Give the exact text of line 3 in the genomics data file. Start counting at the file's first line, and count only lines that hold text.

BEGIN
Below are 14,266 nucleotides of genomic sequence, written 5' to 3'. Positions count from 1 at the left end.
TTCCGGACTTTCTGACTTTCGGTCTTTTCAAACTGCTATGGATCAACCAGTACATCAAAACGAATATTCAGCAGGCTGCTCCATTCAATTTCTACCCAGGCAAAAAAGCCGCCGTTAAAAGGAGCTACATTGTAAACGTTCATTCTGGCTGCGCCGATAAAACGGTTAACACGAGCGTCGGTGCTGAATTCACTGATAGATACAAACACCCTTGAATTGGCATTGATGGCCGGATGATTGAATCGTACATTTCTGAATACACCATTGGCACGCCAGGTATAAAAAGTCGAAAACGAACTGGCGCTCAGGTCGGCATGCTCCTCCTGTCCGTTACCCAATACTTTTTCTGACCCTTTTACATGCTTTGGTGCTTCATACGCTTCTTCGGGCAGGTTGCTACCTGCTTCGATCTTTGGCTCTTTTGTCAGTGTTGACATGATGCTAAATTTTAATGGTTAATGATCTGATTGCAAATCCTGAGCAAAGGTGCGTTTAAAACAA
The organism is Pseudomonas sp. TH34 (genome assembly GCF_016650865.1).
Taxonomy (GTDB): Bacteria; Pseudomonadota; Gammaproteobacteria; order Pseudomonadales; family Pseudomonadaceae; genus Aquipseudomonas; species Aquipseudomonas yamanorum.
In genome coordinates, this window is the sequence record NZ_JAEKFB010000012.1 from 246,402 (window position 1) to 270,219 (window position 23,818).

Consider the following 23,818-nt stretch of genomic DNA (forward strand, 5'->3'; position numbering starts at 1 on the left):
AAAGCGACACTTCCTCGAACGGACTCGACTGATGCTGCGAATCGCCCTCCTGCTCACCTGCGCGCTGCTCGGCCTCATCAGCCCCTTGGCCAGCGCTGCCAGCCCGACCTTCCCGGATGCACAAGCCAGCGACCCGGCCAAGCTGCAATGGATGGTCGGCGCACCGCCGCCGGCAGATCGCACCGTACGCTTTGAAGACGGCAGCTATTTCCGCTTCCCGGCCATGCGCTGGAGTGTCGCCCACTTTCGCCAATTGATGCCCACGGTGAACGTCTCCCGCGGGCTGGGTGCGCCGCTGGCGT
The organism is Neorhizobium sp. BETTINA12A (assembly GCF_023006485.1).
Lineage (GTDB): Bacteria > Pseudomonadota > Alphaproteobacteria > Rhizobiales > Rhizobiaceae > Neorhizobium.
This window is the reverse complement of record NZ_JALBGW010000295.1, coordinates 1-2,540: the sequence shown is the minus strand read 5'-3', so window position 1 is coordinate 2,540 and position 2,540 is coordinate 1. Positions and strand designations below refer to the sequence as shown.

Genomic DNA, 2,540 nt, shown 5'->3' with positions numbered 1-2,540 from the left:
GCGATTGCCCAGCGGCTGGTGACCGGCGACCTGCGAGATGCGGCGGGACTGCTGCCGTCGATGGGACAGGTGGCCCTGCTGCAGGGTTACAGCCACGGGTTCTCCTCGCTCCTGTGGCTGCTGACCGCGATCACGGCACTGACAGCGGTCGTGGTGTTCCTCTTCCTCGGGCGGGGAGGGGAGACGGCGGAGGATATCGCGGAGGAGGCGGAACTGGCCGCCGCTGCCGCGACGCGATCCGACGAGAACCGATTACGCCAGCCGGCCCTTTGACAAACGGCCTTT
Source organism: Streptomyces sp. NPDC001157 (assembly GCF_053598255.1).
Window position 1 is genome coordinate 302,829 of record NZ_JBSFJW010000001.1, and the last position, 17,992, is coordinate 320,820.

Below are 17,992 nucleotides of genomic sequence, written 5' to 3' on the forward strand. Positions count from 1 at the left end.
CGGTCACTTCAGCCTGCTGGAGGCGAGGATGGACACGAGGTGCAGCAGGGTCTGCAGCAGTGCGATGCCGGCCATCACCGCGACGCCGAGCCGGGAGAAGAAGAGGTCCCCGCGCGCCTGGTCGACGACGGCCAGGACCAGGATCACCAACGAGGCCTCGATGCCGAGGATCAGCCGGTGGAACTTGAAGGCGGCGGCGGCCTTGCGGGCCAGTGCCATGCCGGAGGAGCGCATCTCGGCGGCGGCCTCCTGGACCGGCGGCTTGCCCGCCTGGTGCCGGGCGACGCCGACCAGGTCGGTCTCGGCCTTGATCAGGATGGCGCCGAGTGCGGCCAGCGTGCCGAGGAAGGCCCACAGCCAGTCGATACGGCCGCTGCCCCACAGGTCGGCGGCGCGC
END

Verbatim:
The organism is Pseudomonas sp. TH34 (genome assembly GCF_016650865.1).